In Robot Rules Jacob advocates for government-led policies developed in consultation with AI’s industry torchbearers to avoid the fate of regulations like the EU’s rejection of GM foods.
The language used by the tobacco companies in the 1950s sounds a lot like the language which companies are now using when they talk about self-regulation and appointing AI expert advisory panels
GM foods – which use fewer fertilisers and less water – were widely rejected in Europe, even though the scientific evidence of them causing any dangers is negligible.
“It is absolutely essential that regulators work closely with the developers of AI and other experts in order to ensure that the proposed rules are not just ethically sound but also technically achievable.
Rule-makers should try to make sure they are well-informed about how the technology works, just as they would hopefully do when seeking to set rules for any other complicated industry, such as nuclear power or chemical production.”
It is not just FAANG that should be consulted when forming regulation. As AI will impact all industries – driving, medicine, healthcare, and law to name a few, governments should look cross-industry, consulting not just with larger companies but firms of all sizes.
“Large-scale consultations are important, as well as speaking to industry bodies whose members include SME companies, such as the CBI in the UK and other chambers of industry and commerce worldwide.
A further source for consultations should be standard-setting organisations such as the British Standards Institute, the International Standards Organisation, and more specialist bodies like the Institute of Electronic and Electrical Engineers.
Right now we are in Wild West when it comes to AI regulation
Each has independently been developing some very advanced standards for AI in the past two years or more, and it will be important to ensure that there is collaboration between the different bodies to ensure maximum global coordination.”
Jacob is also quick to emphasise that the level-playing field regulations create is beneficial for business.
“Clear and consistent standards promote certainty and allow entrepreneurs and investors to understand what they can and cannot do.
Good quality regulation and innovation are not enemies. Instead, they can be mutually supportive. The key to supporting regulation and innovation is to make sure that rules are set in a flexible and responsive manner.”
Jacob points to UK Financial Conduct Authority’s Regulatory Sandbox as an exemplar of technology governance. The sandbox initiative allows technology firms to test out products and systems in a closed and safe environment, and see how they interact with the FCA rules and activities of other market players. The FCA can also simulate potential new rules to examine how these will affect market functioning.
“Large-scale virtual reality simulators are becoming increasingly powerful at modelling the effect of small changes on a complex “real world” system.
The FCA’s evaluation of the Sandbox found that it has been particularly helpful for small companies which might otherwise struggle with navigating the regulatory environment when bringing new products to market.”
Complicating multilateral cooperation are the strong economic and geopolitical incentives for states to pursue innovation. Indeed, many political analysts phrase the problem in terms of a “winner takes all” dynamic.
I ask Jacob how international bodies can feasibly hope to enforce putative regulation in the presence of these strong incentives.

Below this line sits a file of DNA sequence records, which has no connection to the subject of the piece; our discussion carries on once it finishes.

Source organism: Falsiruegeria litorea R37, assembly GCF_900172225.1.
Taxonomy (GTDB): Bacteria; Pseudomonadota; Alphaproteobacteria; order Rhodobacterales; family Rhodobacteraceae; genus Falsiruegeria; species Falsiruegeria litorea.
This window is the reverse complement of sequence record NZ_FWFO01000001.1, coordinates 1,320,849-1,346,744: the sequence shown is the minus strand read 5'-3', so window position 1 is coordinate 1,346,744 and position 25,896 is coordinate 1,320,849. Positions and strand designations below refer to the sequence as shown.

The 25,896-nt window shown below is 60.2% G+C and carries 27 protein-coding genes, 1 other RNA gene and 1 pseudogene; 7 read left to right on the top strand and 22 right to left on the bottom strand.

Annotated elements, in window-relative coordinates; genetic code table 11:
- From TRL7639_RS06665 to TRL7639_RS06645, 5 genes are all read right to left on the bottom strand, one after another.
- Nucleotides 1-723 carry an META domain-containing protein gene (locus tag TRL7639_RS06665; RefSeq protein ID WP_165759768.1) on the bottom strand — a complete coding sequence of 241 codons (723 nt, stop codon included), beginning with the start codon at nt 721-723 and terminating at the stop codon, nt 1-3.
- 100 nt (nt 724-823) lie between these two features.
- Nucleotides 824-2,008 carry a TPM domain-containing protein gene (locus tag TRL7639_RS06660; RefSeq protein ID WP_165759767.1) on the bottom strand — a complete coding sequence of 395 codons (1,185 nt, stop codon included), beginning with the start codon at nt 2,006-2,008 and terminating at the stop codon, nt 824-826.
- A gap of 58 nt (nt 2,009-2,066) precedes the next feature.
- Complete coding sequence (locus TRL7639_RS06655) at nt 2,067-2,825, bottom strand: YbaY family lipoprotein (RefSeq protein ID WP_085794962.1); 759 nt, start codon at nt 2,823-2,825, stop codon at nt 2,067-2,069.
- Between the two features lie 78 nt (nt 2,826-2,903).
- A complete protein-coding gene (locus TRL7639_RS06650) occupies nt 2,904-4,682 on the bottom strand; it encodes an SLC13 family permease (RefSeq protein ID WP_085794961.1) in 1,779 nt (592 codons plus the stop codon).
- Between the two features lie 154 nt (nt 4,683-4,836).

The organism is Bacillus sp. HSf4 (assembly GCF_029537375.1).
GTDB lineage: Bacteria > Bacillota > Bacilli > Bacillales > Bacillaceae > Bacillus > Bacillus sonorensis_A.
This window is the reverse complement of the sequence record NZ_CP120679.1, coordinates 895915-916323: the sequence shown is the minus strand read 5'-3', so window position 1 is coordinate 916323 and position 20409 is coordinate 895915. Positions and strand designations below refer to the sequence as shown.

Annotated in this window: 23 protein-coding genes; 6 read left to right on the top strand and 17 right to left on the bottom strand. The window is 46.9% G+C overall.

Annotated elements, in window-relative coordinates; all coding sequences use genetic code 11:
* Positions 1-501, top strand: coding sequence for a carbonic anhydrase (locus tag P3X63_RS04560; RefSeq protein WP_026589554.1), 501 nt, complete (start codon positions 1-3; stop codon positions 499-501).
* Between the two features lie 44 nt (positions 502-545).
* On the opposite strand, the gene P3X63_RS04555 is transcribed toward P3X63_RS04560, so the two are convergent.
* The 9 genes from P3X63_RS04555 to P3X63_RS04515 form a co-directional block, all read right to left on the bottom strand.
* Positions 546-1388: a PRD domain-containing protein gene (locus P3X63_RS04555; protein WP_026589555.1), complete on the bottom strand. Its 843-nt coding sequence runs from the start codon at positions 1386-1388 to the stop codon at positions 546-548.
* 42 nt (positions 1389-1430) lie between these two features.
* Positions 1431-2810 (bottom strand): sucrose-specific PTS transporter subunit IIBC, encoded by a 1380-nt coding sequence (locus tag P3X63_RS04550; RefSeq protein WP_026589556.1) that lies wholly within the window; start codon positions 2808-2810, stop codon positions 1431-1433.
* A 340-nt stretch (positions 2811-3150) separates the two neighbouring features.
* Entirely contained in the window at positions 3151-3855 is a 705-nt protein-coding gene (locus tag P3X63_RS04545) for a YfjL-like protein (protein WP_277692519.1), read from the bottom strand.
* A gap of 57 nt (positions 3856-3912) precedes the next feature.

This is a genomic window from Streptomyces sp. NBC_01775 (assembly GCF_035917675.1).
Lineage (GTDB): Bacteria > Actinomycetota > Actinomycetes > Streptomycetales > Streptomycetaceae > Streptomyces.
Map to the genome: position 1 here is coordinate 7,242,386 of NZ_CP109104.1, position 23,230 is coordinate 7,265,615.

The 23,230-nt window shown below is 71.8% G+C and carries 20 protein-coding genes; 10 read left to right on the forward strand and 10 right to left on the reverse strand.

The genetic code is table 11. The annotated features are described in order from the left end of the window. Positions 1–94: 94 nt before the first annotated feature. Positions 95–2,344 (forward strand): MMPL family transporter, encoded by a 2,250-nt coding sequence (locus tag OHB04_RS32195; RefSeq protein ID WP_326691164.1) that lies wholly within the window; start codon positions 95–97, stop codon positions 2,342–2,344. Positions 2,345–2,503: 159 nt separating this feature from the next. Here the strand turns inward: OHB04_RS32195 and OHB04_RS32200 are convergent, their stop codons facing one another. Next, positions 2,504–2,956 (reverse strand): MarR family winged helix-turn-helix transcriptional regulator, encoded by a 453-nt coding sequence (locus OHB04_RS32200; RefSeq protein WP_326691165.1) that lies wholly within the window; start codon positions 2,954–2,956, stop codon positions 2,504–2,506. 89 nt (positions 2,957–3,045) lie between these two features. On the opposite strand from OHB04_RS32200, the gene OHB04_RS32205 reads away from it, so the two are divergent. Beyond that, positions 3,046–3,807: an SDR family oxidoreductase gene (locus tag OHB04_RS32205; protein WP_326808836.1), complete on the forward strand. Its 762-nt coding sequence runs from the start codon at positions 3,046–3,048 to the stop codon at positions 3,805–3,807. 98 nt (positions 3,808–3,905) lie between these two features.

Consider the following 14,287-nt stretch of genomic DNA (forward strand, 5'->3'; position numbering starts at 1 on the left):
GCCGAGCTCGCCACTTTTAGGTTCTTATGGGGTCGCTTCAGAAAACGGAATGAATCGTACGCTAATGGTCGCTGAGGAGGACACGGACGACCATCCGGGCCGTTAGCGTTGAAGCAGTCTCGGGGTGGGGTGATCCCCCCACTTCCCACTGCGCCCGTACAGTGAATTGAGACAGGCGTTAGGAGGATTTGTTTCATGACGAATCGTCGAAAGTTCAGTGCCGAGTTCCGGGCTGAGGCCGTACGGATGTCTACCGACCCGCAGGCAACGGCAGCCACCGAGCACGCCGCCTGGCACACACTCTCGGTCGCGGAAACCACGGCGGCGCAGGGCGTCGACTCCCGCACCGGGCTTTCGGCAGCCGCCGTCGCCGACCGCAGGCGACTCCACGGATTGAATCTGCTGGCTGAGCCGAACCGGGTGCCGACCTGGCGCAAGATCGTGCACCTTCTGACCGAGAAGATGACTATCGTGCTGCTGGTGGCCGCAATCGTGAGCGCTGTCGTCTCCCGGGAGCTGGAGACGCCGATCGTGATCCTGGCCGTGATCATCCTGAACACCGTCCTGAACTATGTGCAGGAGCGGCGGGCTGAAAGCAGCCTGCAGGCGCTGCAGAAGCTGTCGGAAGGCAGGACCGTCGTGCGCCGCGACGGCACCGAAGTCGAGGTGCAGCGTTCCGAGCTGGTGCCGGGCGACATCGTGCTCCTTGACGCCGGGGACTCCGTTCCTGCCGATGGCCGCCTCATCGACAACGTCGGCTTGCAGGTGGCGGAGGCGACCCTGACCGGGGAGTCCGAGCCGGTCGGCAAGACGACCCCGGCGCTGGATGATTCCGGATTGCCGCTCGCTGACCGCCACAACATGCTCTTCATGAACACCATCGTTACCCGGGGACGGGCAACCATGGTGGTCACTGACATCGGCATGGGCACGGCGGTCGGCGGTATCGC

Clear and consistent standards promote certainty and allow entrepreneurs and investors to understand what they can and cannot do
One of the great lessons of 20th-century, he says, is that states actually have strong economic and political incentives to participate in international regimes. Those who take the lead in regulation will have the biggest say in how regulation plays out. Conversely, resisting regulatory impulses from the international core can lead to undesirable alienation on the world stage. The geopolitical and economic incentive might therefore actually be to cooperate and develop standards for AI, rather than to act unilaterally.
“It’s sometimes said that “If you’re not at the table, you’re on the menu” and this applies as much to forming rules for AI as it does to any other field.”
One country who is making an early bid for AI dominance is China. Despite perceptions in the West that China is opposed to international law, Jacob says they are under no illusions about the enormous power that can accrue to states who are at the heart of regulatory efforts.
“In a 2017 Government paper, and another in January 2018, China signalled that its long-term aim was to achieve dominance in AI not just in terms of developing the technology but also in terms of writing the rules which govern it.
Just look at the US, which dominated economically in the second half of the 20th century – in part because of its fundamental part in setting the international monetary rules following the Bretton Woods conference.
I think China sees a similar opportunity to help set the rules for AI in the 21st century, particularly at a time when the US seems to be taking a step back from multilateralism.”
This all begs the question: which regional or international body should formulate the regulation? There are no straightforward answers, considering how the AI industry is so distributed internationally.
Jacob has no strong feelings about which specific body should formulate regulations for AI, saying it might come from existing power structures, such as the UN, or from an entirely new body created specifically for the purpose – such as an international treaty as in the case of the Paris Climate Accords.
“What I can say for certain is that whichever body forms the regulations should be international and should consult widely – not just by listening to international elites. Otherwise there is a danger that even a safe and beneficial new technology may be rejected if the public are not sufficiently involved in making the rules.”